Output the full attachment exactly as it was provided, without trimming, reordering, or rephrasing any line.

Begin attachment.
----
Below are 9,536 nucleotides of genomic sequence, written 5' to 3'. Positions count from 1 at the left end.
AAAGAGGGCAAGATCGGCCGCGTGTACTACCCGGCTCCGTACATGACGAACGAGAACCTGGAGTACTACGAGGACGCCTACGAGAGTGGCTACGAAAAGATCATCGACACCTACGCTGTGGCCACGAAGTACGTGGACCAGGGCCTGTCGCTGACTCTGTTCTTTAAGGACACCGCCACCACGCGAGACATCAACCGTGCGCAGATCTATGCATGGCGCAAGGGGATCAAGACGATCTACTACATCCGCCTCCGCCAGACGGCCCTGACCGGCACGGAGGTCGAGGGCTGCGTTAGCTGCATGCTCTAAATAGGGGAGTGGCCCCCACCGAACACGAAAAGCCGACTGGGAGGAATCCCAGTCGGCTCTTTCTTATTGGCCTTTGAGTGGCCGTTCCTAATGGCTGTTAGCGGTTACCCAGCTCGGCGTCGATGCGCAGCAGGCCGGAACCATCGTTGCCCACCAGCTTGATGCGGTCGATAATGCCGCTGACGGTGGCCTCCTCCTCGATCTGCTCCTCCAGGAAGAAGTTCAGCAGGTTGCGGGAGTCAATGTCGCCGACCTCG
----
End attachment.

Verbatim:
Below are 9,536 nucleotides of genomic sequence, written 5' to 3'. Positions count from 1 at the left end.
AAAGAGGGCAAGATCGGCCGCGTGTACTACCCGGCTCCGTACATGACGAACGAGAACCTGGAGTACTACGAGGACGCCTACGAGAGTGGCTACGAAAAGATCATCGACACCTACGCTGTGGCCACGAAGTACGTGGACCAGGGCCTGTCGCTGACTCTGTTCTTTAAGGACACCGCCACCACGCGAGACATCAACCGTGCGCAGATCTATGCATGGCGCAAGGGGATCAAGACGATCTACTACATCCGCCTCCGCCAGACGGCCCTGACCGGCACGGAGGTCGAGGGCTGCGTTAGCTGCATGCTCTAAATAGGGGAGTGGCCCCCACCGAACACGAAAAGCCGACTGGGAGGAATCCCAGTCGGCTCTTTCTTATTGGCCTTTGAGTGGCCGTTCCTAATGGCTGTTAGCGGTTACCCAGCTCGGCGTCGATGCGCAGCAGGCCGGAACCATCGTTGCCCACCAGCTTGATGCGGTCGATAATGCCGCTGACGGTGGCCTCCTCCTCGATCTGCTCCTCCAGGAAGAAGTTCAGCAGGTTGCGGGAGTCAATGTCGCCGACCTCG